You may be troubled as I have been when you see pictures and read stories of the Syrian refugees. What can one person do especially if you are so far removed geographically? What should our Christian response be to the plight of the refugee?
Susie Hawkins, who serves on the board of a global humanitarian aid organization, recently returned from visiting the Syrian refugees in the Middle East. Here are her observations and suggestions of what can be done.
“ I sat uncomfortably, cross legged on a thin mattress, watching her intently. Her hijab was tightly in place framing her face, her robe flowing over her legs and feet. She didn't take her eyes off our interpreter, who was relating the story of the widow of Nain and Jesus' compassion for the suffering.
The cramped room was hot and stuffy, but she didn't seem to notice the heat or the flies. The only thing in the room besides mattresses was a television blaring the familiar cartoon of Tom and Jerry, but in the unfamiliar language of Arabic. Poor and destitute, she was still the hospitable hostess, offering us tea with mint in small glass cups.
She has seven children, six of them with her. The oldest is married with a child, still in Syria. The youngest was around four years, with dark, dancing eyes. The oldest daughter was sixteen and had just become engaged (we tried to act happy at that news.) But it was the oldest son whose face, even now, causes tears to spring to my eyes and my heart to hurt. He is twelve, lanky and tall with the sweetest, kindest smile.
I looked closely at him and swallowed hard because he reminded me instantly of our oldest grandson who is eleven and has the same build, the same narrow handsome face and the same generous, sweet smile. I watched him, thinking of the contrast between his life and my grandson’s. What will become of him? Will he ever have somewhere to just kick a soccer ball around? Will he receive even a minimal education or have any future? He is a Syrian refugee and most likely now part of a permanent underclass in the Middle East. I prayed then, and now, that Jesus Messiah would come to him in a dream and rescue him and his family with His love and grace.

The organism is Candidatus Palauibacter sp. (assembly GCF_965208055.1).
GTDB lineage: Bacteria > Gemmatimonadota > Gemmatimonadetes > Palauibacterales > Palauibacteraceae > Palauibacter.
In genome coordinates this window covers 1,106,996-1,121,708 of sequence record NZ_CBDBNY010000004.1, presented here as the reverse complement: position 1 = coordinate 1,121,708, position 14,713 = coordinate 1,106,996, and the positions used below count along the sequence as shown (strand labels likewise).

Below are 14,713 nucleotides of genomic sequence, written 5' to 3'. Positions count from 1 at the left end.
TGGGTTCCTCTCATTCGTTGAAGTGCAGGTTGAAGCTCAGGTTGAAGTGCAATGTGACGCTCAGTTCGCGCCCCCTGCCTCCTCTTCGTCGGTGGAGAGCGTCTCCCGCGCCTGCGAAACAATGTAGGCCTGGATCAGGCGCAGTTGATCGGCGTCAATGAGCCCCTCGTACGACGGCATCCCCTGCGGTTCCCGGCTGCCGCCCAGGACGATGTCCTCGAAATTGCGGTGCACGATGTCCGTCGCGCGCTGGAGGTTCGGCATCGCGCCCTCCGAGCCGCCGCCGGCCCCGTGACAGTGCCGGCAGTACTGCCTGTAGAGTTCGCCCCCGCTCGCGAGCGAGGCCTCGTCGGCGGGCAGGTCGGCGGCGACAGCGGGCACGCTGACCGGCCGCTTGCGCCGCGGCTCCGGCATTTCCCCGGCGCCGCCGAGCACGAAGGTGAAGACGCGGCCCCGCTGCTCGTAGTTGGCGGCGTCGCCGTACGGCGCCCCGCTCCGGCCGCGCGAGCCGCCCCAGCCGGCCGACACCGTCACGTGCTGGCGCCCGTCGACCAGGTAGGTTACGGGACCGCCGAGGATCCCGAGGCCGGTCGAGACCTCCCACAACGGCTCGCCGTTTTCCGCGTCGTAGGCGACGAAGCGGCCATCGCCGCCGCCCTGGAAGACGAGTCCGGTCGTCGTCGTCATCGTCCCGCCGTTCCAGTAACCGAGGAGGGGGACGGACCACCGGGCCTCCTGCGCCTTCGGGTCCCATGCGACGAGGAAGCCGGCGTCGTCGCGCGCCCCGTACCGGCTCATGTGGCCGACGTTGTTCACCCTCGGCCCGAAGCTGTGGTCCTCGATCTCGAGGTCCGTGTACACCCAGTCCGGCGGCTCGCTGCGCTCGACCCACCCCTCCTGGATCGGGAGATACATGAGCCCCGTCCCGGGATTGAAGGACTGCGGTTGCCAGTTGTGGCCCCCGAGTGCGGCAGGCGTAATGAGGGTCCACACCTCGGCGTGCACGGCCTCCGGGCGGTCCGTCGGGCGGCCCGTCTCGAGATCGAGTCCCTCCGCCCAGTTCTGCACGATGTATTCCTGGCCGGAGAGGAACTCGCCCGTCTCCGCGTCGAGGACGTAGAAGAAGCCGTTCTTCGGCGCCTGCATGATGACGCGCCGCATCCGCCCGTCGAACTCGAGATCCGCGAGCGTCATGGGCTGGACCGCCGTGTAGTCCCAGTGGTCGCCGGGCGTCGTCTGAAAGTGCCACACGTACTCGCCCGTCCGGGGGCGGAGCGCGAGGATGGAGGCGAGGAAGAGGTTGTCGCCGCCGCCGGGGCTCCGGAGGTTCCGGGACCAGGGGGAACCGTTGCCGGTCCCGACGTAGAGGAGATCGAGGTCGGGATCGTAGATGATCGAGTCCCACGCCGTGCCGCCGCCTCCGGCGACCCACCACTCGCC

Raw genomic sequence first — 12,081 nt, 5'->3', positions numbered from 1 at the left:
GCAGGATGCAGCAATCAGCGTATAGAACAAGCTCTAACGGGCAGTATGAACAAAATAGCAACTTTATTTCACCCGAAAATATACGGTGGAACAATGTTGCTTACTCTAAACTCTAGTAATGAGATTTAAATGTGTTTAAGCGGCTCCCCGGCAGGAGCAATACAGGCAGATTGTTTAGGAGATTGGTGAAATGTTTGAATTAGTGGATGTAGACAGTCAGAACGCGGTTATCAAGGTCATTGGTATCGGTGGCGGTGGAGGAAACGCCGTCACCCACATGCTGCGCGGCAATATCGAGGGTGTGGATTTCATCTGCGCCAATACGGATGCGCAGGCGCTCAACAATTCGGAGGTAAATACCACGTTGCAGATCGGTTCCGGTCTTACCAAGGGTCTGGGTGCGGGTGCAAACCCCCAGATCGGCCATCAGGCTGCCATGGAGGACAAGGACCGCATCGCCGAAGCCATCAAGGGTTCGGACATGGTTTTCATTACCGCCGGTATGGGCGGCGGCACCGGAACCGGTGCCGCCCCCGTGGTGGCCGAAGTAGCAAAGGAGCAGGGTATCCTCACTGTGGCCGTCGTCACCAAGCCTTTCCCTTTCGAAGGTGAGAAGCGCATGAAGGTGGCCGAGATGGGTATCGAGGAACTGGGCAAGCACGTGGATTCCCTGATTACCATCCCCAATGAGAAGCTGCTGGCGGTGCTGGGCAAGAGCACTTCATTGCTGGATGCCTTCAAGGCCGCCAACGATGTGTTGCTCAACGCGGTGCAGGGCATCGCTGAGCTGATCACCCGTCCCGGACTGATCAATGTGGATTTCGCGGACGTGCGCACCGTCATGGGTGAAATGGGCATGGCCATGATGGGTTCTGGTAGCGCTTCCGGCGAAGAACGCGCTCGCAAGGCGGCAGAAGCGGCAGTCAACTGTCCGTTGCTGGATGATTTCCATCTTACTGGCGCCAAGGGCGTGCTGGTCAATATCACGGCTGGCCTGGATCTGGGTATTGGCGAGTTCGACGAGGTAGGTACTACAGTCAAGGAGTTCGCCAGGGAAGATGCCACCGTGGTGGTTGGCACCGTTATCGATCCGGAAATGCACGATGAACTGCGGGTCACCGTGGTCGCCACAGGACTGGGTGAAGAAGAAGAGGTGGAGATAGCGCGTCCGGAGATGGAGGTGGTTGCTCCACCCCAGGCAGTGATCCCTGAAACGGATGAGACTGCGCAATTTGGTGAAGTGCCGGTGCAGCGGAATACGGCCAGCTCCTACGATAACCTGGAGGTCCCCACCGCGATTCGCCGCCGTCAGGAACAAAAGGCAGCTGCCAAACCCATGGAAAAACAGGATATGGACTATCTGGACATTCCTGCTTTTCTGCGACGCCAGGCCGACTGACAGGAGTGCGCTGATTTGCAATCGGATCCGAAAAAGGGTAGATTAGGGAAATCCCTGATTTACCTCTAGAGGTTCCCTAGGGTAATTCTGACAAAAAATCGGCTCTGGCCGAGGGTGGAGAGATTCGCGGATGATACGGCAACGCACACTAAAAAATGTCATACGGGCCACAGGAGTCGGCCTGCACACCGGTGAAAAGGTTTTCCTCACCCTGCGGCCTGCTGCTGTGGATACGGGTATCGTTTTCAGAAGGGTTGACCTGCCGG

I watched his mother, a young woman who looked much older than her years. One of our hosts translated her conversation with the interpreter for me. She was a widow, her husband having vanished over two years ago, a common Syrian narrative. She was alone with no means of support, fleeing to Jordan to find safety and food.
I was seeing before my own eyes the iconic biblical widow- poor, struggling to feed her fatherless children, a victim of oppression and violence. I thought of the many verses in the Psalms which voice the anguish and laments of injustice and helplessness. Her story has been told millions of times throughout history and won't end anytime soon. Many of you have seen this same scenario in other cultures around the world.
Our International Global Response team serves humanitarian crises around the world. We brought this family a large box of non-perishable foods – tea, lentils, rice – that hopefully will sustain them for a few weeks. We prayed she connected our food gift with the story of Jesus, but it’s hard to know if she did. The food will eventually run out, and she will be back where she started.
Over nine million Syrians have been displaced – two million are refugees in neighboring countries. As always, women and children are especially vulnerable.
What to do? Pray. Give. Stay informed. Read their stories, feel their pain – start there."
"Remember those being mistreated, as if you felt their pain in your own bodies." (Hebrews 13:3 NLT)
Read more about the humanitarian effort and the plight of Syrian women and children: https://gobgr.org/news/news_detail/syrian-women-are-paying-a-high-price-as-a-result-of-war.